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DVD Review HTF DVD REVIEW: Mystery Science Theater 3000 The Movie (1 Viewer)

Kevin EK

Senior HTF Member
May 9, 2003


Studio: Universal (Originally released via Gramercy)
Original Release: 1996
Length: 1 hour 12 mins
Genre: Comedy/Satire/Deconstruction of Science Fiction Movies

Aspect Ratio: 1.85:1 Anamorphic
Color/B&W: Color

English Dolby Digital 5.1
French Dolby Digital 2.0

Subtitles: English SDH
Rating: PG-13 (Sexual Humor)

Release Date: May 6, 2008

Rating: Starring: Michael J. Nelson, Trace Beaulieu, Kevin Murphy, Jim Mallon

Based on the Television Series Written by Joel Hodgson
Written by: Michael J. Nelson, Trace Beaulieu, Jim Mallon, Kevin Murphy, Mary Jo Pehl, Paul Chaplin, Bridget Jones
Produced and Directed by: Jim Fallon

Mystery Science Theater 3000: The Movie is the theatrical version of a beloved cult television series from the 1990s. In its day, MST3K was a popular and fiendishly effective satire comedy with the same sense of humor as today’s Family Guy. The premise is simply that a mad scientist is subjecting a human test subject and his robot companions to screenings of really bad movies to break their will. Thus, the show mostly would consist of a screening of the bad movie of the day, with our heroes featured in silhouette as they respond with witty comebacks to the dialogue and hijinks onscreen. In 1996, this feature film of the show was prepared and released without much publicity. For the big screen version, the show’s staff opened up the format to allow for some larger scale visual effects and sound in the framing sequences, but otherwise maintained the usual structure. This time out, the movie in question is This Island Earth, which is presented in an abbreviated print that gets interrupted twice for sight gags and sequences with the MST3K cast. At this point, some 12 years after the original release, a lot of the jokes and gags have dated, as they mostly refer to 1990’s current events. But there’s still some funny stuff in here, and fans of the show will certainly enjoy this DVD. The only issue here is that this really isn’t much of a special release. While the packaging announces a digitally remastered picture, the reality is that while this is an anamorphic transfer, most of the film consists of a screening of an unspectacular print of This Island Earth which itself contains lots of scratches and dirt. Further, the sound on the disc really only comes to life during the framing sequences, where the visual effects and environment allow for the subwoofer and the surround channels to have some work. For the screening that takes up the majority of the film, the sound is limited to the front channels. Finally, there are no special features included here. I should note that while there are chapters, there isn’t even a chapter menu on the disc, so viewers will have to fast forward through the chapter stops on their own.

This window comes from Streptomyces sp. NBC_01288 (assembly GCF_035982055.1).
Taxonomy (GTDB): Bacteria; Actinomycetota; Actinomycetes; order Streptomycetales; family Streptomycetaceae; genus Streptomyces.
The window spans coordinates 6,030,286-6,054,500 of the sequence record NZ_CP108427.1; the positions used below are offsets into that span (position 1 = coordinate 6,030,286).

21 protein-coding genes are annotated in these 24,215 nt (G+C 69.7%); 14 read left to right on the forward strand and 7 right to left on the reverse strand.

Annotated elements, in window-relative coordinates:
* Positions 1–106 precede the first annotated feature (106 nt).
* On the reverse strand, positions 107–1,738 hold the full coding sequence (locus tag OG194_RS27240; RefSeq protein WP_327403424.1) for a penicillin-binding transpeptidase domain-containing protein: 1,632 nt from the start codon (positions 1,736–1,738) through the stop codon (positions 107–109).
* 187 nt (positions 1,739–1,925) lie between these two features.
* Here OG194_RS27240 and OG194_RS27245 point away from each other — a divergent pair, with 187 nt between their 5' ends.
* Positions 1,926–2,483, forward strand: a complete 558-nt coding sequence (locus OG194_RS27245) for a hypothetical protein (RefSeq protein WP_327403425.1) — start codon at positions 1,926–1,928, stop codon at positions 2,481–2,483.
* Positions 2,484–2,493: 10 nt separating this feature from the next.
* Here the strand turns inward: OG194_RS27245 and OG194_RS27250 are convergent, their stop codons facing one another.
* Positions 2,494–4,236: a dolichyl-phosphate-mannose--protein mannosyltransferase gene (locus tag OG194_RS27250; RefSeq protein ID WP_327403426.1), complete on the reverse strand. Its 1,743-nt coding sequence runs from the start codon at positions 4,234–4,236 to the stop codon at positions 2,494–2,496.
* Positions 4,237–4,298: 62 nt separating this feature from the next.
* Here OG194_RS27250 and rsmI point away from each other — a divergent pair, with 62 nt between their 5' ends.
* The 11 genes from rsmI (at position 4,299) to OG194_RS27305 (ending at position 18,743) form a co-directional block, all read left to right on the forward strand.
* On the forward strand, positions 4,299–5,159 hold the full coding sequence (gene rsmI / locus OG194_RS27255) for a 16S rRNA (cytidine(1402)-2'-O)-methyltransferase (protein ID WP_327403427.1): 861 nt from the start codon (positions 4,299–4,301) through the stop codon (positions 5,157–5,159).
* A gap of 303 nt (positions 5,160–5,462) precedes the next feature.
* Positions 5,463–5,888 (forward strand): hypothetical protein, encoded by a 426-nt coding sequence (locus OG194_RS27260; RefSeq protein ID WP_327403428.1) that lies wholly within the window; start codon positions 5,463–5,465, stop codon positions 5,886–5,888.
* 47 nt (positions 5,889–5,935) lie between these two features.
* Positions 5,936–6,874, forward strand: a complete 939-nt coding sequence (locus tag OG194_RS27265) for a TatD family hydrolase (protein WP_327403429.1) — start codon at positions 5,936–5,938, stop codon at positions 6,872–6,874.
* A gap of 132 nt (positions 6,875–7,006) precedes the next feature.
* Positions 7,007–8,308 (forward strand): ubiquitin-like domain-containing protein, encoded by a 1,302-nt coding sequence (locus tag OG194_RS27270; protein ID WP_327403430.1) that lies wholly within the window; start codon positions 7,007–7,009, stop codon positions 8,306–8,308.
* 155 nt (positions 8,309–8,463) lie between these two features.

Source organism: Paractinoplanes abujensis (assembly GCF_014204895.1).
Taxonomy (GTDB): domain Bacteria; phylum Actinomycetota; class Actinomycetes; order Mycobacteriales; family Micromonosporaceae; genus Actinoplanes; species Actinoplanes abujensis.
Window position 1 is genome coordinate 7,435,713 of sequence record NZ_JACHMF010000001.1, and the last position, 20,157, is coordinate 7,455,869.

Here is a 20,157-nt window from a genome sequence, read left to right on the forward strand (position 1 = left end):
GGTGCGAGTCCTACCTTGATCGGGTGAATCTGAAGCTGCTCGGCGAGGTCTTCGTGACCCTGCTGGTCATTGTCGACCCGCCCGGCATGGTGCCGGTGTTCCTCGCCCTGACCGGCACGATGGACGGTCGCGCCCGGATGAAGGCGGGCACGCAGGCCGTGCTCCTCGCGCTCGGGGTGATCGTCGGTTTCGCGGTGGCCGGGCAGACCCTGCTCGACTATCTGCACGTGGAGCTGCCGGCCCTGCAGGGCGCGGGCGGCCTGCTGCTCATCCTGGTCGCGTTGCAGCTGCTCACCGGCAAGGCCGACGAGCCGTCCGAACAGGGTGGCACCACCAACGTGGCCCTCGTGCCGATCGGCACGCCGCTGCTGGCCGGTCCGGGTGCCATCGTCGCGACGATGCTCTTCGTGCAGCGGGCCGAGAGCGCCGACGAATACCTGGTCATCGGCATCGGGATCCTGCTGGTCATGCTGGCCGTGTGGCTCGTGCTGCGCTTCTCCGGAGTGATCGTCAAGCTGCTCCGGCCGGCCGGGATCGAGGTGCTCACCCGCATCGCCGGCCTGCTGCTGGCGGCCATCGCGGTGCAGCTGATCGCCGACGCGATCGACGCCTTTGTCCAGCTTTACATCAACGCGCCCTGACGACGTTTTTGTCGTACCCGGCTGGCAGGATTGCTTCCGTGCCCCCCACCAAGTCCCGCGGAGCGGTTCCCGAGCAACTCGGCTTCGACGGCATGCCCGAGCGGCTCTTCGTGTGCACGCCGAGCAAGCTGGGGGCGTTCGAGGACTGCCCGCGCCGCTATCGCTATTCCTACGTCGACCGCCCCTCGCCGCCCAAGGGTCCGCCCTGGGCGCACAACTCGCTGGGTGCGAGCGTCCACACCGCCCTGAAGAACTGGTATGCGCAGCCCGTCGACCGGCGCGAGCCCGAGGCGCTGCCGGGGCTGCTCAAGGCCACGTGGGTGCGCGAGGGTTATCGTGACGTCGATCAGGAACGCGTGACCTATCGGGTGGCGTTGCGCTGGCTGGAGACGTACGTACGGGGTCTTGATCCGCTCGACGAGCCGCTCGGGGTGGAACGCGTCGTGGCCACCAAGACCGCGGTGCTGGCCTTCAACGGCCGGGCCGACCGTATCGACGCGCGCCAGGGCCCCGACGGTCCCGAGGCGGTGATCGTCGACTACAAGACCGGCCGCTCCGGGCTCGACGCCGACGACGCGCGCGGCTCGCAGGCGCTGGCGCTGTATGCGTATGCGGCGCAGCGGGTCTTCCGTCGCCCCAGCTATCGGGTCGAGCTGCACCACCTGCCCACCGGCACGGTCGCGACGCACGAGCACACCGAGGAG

To be fair, I must recognize that there are a lot of fans of this show who would love to see this release in any case. This DVD appears to have been released as quietly as when the film hit theatres in 1996, so it is quite possible that some fans of the show aren’t aware it’s out. Previously, this film was available in a non-anamorphic DVD in 1998. The new edition adds the anamorphic transfer and the 5.1 mix. It’s not the greatest package in the world, but it will at least allow people to see the movie in a better format than the 10 year old edition.

:star: :star: :star:

Mystery Science Theater 3000: The Movie is presented in an anamorphic 1.85:1 transfer that works well during the framing sequences, including the very green opening with the mad scientist and some decent visual effects sequences. However, during the screening itself, we’re left with the print of This Island Earth as the main image on display. Now, this is certainly a step up from the non-anamorphic transfer available back in 1998. The new transfer itself is fine; it’s just that a remastered transfer of an unremastered print of This Island Earth doesn’t really do that much.

AUDIO QUALITY: 2 ½ :star: :star: ½